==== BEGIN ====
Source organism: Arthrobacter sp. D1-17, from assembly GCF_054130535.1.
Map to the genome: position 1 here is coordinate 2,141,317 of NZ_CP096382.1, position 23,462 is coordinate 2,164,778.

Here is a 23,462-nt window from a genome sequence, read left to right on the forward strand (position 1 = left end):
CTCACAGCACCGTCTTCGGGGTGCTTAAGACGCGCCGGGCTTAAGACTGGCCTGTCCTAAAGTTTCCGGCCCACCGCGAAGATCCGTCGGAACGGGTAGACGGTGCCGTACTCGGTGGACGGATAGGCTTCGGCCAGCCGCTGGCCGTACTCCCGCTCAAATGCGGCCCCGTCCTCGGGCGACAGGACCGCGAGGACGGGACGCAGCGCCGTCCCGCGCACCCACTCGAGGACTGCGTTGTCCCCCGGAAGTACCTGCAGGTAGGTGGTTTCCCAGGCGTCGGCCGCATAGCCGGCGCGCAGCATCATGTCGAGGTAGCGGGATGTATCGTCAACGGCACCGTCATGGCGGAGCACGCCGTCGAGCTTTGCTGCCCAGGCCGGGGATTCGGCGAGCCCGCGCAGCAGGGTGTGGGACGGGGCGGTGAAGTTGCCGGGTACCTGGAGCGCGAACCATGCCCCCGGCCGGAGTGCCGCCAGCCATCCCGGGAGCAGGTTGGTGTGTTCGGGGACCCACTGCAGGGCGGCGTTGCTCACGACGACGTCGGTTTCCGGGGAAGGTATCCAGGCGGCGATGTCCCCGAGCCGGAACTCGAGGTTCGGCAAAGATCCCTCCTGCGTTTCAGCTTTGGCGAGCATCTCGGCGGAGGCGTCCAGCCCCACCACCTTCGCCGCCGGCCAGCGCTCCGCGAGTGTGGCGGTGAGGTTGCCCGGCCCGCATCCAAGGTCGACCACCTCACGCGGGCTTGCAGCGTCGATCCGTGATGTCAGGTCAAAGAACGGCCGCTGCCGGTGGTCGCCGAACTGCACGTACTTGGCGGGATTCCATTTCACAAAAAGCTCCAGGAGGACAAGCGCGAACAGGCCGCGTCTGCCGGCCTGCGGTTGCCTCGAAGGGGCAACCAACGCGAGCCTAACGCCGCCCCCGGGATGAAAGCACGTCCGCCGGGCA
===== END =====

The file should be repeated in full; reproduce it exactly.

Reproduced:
Source organism: Arthrobacter sp. D1-17, from assembly GCF_054130535.1.
Map to the genome: position 1 here is coordinate 2,141,317 of NZ_CP096382.1, position 23,462 is coordinate 2,164,778.

Here is a 23,462-nt window from a genome sequence, read left to right on the forward strand (position 1 = left end):
CTCACAGCACCGTCTTCGGGGTGCTTAAGACGCGCCGGGCTTAAGACTGGCCTGTCCTAAAGTTTCCGGCCCACCGCGAAGATCCGTCGGAACGGGTAGACGGTGCCGTACTCGGTGGACGGATAGGCTTCGGCCAGCCGCTGGCCGTACTCCCGCTCAAATGCGGCCCCGTCCTCGGGCGACAGGACCGCGAGGACGGGACGCAGCGCCGTCCCGCGCACCCACTCGAGGACTGCGTTGTCCCCCGGAAGTACCTGCAGGTAGGTGGTTTCCCAGGCGTCGGCCGCATAGCCGGCGCGCAGCATCATGTCGAGGTAGCGGGATGTATCGTCAACGGCACCGTCATGGCGGAGCACGCCGTCGAGCTTTGCTGCCCAGGCCGGGGATTCGGCGAGCCCGCGCAGCAGGGTGTGGGACGGGGCGGTGAAGTTGCCGGGTACCTGGAGCGCGAACCATGCCCCCGGCCGGAGTGCCGCCAGCCATCCCGGGAGCAGGTTGGTGTGTTCGGGGACCCACTGCAGGGCGGCGTTGCTCACGACGACGTCGGTTTCCGGGGAAGGTATCCAGGCGGCGATGTCCCCGAGCCGGAACTCGAGGTTCGGCAAAGATCCCTCCTGCGTTTCAGCTTTGGCGAGCATCTCGGCGGAGGCGTCCAGCCCCACCACCTTCGCCGCCGGCCAGCGCTCCGCGAGTGTGGCGGTGAGGTTGCCCGGCCCGCATCCAAGGTCGACCACCTCACGCGGGCTTGCAGCGTCGATCCGTGATGTCAGGTCAAAGAACGGCCGCTGCCGGTGGTCGCCGAACTGCACGTACTTGGCGGGATTCCATTTCACAAAAAGCTCCAGGAGGACAAGCGCGAACAGGCCGCGTCTGCCGGCCTGCGGTTGCCTCGAAGGGGCAACCAACGCGAGCCTAACGCCGCCCCCGGGATGAAAGCACGTCCGCCGGGCA